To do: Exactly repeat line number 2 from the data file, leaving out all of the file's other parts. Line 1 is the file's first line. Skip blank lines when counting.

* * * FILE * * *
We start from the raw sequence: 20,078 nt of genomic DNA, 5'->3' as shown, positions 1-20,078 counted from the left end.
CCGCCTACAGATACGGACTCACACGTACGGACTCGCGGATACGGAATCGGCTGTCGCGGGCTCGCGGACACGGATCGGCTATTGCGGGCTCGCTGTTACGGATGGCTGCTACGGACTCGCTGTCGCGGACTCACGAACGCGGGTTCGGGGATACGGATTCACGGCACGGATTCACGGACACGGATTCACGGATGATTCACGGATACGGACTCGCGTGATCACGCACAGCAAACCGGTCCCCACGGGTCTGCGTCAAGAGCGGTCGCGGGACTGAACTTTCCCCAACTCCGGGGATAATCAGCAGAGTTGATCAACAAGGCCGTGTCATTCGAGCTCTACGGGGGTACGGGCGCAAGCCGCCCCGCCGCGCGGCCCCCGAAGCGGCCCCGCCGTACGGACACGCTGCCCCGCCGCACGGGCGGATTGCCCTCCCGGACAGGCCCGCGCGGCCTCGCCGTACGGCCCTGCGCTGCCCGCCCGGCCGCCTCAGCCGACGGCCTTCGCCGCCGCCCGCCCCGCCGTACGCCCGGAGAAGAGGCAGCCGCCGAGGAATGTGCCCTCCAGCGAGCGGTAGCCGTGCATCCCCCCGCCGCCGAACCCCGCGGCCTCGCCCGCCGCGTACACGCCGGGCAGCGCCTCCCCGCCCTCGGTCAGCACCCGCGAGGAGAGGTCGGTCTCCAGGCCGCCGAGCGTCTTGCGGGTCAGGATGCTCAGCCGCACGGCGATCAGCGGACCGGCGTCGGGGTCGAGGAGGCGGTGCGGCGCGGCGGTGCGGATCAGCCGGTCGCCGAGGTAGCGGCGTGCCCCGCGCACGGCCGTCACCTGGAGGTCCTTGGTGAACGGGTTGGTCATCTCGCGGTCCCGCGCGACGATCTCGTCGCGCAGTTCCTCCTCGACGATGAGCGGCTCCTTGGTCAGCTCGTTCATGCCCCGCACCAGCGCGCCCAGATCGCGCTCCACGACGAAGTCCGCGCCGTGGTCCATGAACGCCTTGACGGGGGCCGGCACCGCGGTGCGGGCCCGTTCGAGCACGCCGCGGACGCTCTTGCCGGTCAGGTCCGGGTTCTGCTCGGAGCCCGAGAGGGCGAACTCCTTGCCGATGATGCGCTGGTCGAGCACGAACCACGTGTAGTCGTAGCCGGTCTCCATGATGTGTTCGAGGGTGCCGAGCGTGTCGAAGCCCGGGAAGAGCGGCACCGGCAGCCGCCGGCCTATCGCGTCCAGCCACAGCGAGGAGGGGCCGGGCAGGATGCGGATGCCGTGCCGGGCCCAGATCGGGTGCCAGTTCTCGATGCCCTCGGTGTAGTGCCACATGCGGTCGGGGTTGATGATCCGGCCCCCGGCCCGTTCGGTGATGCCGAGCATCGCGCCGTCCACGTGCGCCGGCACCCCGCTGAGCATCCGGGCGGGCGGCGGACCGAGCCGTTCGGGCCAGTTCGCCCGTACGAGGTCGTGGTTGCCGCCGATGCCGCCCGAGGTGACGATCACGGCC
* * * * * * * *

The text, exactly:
CCGCCTACAGATACGGACTCACACGTACGGACTCGCGGATACGGAATCGGCTGTCGCGGGCTCGCGGACACGGATCGGCTATTGCGGGCTCGCTGTTACGGATGGCTGCTACGGACTCGCTGTCGCGGACTCACGAACGCGGGTTCGGGGATACGGATTCACGGCACGGATTCACGGACACGGATTCACGGATGATTCACGGATACGGACTCGCGTGATCACGCACAGCAAACCGGTCCCCACGGGTCTGCGTCAAGAGCGGTCGCGGGACTGAACTTTCCCCAACTCCGGGGATAATCAGCAGAGTTGATCAACAAGGCCGTGTCATTCGAGCTCTACGGGGGTACGGGCGCAAGCCGCCCCGCCGCGCGGCCCCCGAAGCGGCCCCGCCGTACGGACACGCTGCCCCGCCGCACGGGCGGATTGCCCTCCCGGACAGGCCCGCGCGGCCTCGCCGTACGGCCCTGCGCTGCCCGCCCGGCCGCCTCAGCCGACGGCCTTCGCCGCCGCCCGCCCCGCCGTACGCCCGGAGAAGAGGCAGCCGCCGAGGAATGTGCCCTCCAGCGAGCGGTAGCCGTGCATCCCCCCGCCGCCGAACCCCGCGGCCTCGCCCGCCGCGTACACGCCGGGCAGCGCCTCCCCGCCCTCGGTCAGCACCCGCGAGGAGAGGTCGGTCTCCAGGCCGCCGAGCGTCTTGCGGGTCAGGATGCTCAGCCGCACGGCGATCAGCGGACCGGCGTCGGGGTCGAGGAGGCGGTGCGGCGCGGCGGTGCGGATCAGCCGGTCGCCGAGGTAGCGGCGTGCCCCGCGCACGGCCGTCACCTGGAGGTCCTTGGTGAACGGGTTGGTCATCTCGCGGTCCCGCGCGACGATCTCGTCGCGCAGTTCCTCCTCGACGATGAGCGGCTCCTTGGTCAGCTCGTTCATGCCCCGCACCAGCGCGCCCAGATCGCGCTCCACGACGAAGTCCGCGCCGTGGTCCATGAACGCCTTGACGGGGGCCGGCACCGCGGTGCGGGCCCGTTCGAGCACGCCGCGGACGCTCTTGCCGGTCAGGTCCGGGTTCTGCTCGGAGCCCGAGAGGGCGAACTCCTTGCCGATGATGCGCTGGTCGAGCACGAACCACGTGTAGTCGTAGCCGGTCTCCATGATGTGTTCGAGGGTGCCGAGCGTGTCGAAGCCCGGGAAGAGCGGCACCGGCAGCCGCCGGCCTATCGCGTCCAGCCACAGCGAGGAGGGGCCGGGCAGGATGCGGATGCCGTGCCGGGCCCAGATCGGGTGCCAGTTCTCGATGCCCTCGGTGTAGTGCCACATGCGGTCGGGGTTGATGATCCGGCCCCCGGCCCGTTCGGTGATGCCGAGCATCGCGCCGTCCACGTGCGCCGGCACCCCGCTGAGCATCCGGGCGGGCGGCGGACCGAGCCGTTCGGGCCAGTTCGCCCGTACGAGGTCGTGGTTGCCGCCGATGCCGCCCGAGGTGACGATCACGGCC